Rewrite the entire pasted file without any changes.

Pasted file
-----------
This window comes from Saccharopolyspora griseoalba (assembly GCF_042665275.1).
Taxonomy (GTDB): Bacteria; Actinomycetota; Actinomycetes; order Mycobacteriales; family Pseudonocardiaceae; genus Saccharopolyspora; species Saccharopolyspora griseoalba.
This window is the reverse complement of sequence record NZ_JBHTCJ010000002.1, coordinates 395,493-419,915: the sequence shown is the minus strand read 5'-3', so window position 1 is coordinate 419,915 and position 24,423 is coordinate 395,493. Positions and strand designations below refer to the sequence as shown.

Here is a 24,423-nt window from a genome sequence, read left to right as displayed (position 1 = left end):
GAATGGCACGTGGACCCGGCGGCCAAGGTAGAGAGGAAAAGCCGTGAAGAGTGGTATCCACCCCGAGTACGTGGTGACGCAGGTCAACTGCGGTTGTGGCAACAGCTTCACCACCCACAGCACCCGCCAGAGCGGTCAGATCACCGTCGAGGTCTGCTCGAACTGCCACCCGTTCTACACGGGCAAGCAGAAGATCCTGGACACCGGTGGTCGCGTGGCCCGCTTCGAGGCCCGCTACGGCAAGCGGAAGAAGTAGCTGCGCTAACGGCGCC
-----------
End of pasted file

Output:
This window comes from Saccharopolyspora griseoalba (assembly GCF_042665275.1).
Taxonomy (GTDB): Bacteria; Actinomycetota; Actinomycetes; order Mycobacteriales; family Pseudonocardiaceae; genus Saccharopolyspora; species Saccharopolyspora griseoalba.
This window is the reverse complement of sequence record NZ_JBHTCJ010000002.1, coordinates 395,493-419,915: the sequence shown is the minus strand read 5'-3', so window position 1 is coordinate 419,915 and position 24,423 is coordinate 395,493. Positions and strand designations below refer to the sequence as shown.

Here is a 24,423-nt window from a genome sequence, read left to right as displayed (position 1 = left end):
GAATGGCACGTGGACCCGGCGGCCAAGGTAGAGAGGAAAAGCCGTGAAGAGTGGTATCCACCCCGAGTACGTGGTGACGCAGGTCAACTGCGGTTGTGGCAACAGCTTCACCACCCACAGCACCCGCCAGAGCGGTCAGATCACCGTCGAGGTCTGCTCGAACTGCCACCCGTTCTACACGGGCAAGCAGAAGATCCTGGACACCGGTGGTCGCGTGGCCCGCTTCGAGGCCCGCTACGGCAAGCGGAAGAAGTAGCTGCGCTAACGGCGCC